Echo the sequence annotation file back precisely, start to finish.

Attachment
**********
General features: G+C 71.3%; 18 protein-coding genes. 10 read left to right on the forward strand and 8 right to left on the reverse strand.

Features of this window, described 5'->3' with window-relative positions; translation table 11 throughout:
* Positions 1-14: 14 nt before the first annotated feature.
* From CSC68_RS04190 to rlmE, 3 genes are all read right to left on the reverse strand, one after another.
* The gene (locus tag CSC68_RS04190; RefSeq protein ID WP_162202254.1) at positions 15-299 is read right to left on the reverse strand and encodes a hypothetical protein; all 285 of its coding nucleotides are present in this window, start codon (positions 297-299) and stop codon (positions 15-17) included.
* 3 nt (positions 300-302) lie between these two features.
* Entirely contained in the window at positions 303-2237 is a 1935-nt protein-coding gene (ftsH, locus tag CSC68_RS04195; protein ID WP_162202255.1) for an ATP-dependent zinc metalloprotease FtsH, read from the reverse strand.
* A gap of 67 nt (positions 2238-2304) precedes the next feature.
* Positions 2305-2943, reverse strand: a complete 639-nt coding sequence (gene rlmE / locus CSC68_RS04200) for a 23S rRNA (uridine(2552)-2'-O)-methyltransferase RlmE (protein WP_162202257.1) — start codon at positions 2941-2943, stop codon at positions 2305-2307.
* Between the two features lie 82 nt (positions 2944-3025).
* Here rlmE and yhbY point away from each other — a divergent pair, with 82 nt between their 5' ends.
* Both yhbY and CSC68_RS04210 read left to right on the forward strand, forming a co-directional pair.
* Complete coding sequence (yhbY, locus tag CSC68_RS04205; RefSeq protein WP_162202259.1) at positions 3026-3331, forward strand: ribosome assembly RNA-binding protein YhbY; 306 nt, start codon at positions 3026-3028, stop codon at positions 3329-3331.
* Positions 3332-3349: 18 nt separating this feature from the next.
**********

General features: G+C 71.3%; 18 protein-coding genes. 10 read left to right on the forward strand and 8 right to left on the reverse strand.

Features of this window, described 5'->3' with window-relative positions; translation table 11 throughout:
* Positions 1-14: 14 nt before the first annotated feature.
* From CSC68_RS04190 to rlmE, 3 genes are all read right to left on the reverse strand, one after another.
* The gene (locus tag CSC68_RS04190; RefSeq protein ID WP_162202254.1) at positions 15-299 is read right to left on the reverse strand and encodes a hypothetical protein; all 285 of its coding nucleotides are present in this window, start codon (positions 297-299) and stop codon (positions 15-17) included.
* 3 nt (positions 300-302) lie between these two features.
* Entirely contained in the window at positions 303-2237 is a 1935-nt protein-coding gene (ftsH, locus tag CSC68_RS04195; protein ID WP_162202255.1) for an ATP-dependent zinc metalloprotease FtsH, read from the reverse strand.
* A gap of 67 nt (positions 2238-2304) precedes the next feature.
* Positions 2305-2943, reverse strand: a complete 639-nt coding sequence (gene rlmE / locus CSC68_RS04200) for a 23S rRNA (uridine(2552)-2'-O)-methyltransferase RlmE (protein WP_162202257.1) — start codon at positions 2941-2943, stop codon at positions 2305-2307.
* Between the two features lie 82 nt (positions 2944-3025).
* Here rlmE and yhbY point away from each other — a divergent pair, with 82 nt between their 5' ends.
* Both yhbY and CSC68_RS04210 read left to right on the forward strand, forming a co-directional pair.
* Complete coding sequence (yhbY, locus tag CSC68_RS04205; RefSeq protein WP_162202259.1) at positions 3026-3331, forward strand: ribosome assembly RNA-binding protein YhbY; 306 nt, start codon at positions 3026-3028, stop codon at positions 3329-3331.
* Positions 3332-3349: 18 nt separating this feature from the next.